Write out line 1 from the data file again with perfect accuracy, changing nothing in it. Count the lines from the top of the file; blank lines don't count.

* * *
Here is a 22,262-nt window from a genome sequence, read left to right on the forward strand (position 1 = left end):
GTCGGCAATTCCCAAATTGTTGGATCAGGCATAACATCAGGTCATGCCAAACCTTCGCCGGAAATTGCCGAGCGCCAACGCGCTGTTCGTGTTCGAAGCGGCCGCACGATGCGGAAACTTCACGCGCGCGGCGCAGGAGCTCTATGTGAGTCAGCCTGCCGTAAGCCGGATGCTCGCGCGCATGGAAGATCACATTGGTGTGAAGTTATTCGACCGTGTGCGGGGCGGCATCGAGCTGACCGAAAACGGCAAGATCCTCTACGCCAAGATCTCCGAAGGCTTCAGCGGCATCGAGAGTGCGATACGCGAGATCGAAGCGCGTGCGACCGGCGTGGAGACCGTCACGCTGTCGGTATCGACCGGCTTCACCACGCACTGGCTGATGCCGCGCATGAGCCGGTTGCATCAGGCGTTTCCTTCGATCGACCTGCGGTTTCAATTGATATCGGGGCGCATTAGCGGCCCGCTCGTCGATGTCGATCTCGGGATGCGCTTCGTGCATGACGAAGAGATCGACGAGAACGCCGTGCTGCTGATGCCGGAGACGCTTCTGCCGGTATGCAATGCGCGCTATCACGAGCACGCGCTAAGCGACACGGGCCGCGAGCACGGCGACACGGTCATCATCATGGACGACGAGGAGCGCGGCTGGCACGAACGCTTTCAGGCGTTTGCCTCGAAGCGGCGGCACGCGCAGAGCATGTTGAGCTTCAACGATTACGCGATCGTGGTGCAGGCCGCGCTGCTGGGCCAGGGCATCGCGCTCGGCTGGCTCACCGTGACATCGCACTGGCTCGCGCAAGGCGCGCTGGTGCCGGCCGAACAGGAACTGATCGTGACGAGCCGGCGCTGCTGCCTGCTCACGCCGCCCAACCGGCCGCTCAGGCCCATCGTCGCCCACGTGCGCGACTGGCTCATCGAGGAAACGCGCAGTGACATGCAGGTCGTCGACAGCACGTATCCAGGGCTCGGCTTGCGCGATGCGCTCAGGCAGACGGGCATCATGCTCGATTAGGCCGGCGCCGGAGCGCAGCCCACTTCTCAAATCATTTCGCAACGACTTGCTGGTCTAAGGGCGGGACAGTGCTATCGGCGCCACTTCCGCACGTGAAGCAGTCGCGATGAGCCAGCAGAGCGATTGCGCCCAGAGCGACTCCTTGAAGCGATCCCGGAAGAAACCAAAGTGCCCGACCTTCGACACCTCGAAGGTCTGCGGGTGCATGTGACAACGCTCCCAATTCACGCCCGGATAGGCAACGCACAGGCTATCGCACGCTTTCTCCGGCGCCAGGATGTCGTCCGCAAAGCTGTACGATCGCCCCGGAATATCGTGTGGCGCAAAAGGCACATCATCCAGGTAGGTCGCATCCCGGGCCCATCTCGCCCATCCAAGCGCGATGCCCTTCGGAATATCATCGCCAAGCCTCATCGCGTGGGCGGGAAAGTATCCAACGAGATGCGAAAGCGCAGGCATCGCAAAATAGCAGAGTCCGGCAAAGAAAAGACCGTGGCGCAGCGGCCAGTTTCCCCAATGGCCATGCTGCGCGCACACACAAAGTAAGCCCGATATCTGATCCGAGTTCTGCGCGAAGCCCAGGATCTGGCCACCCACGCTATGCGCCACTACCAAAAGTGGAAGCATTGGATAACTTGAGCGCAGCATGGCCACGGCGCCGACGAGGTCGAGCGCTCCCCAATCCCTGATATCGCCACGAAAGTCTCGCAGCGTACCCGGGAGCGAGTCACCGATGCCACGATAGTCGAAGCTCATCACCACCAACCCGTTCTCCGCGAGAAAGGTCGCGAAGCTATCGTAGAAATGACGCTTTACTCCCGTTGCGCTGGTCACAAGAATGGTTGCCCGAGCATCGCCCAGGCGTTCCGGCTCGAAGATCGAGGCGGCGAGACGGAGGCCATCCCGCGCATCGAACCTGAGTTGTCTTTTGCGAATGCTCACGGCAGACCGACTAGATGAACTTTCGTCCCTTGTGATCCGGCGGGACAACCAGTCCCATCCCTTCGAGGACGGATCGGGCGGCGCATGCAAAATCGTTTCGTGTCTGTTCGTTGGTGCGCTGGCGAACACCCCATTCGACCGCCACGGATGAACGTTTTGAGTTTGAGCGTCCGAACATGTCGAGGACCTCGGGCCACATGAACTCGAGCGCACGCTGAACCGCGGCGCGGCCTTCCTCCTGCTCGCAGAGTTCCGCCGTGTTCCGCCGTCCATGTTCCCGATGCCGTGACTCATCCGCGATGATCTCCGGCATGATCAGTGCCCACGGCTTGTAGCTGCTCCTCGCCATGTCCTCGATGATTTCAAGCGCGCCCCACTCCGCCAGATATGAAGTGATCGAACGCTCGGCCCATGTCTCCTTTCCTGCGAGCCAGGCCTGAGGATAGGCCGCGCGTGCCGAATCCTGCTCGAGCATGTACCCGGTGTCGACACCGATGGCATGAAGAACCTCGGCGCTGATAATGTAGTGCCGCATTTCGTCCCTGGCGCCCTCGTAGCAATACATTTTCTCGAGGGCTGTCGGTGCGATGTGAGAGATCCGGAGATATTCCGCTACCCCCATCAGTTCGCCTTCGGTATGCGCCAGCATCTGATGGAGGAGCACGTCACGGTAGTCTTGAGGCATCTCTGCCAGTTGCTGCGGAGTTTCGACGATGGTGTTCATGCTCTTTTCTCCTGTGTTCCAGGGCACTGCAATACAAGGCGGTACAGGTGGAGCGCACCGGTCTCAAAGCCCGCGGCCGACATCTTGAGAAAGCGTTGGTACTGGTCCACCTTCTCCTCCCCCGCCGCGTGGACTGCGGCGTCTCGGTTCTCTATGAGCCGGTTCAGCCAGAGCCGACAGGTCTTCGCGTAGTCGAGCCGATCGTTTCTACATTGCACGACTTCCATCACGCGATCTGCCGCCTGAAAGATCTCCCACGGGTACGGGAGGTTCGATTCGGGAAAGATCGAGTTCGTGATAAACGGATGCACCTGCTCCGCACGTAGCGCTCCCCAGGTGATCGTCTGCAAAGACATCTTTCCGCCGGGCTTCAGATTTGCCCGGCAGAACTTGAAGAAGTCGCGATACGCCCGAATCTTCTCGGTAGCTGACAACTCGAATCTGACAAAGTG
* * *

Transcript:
Here is a 22,262-nt window from a genome sequence, read left to right on the forward strand (position 1 = left end):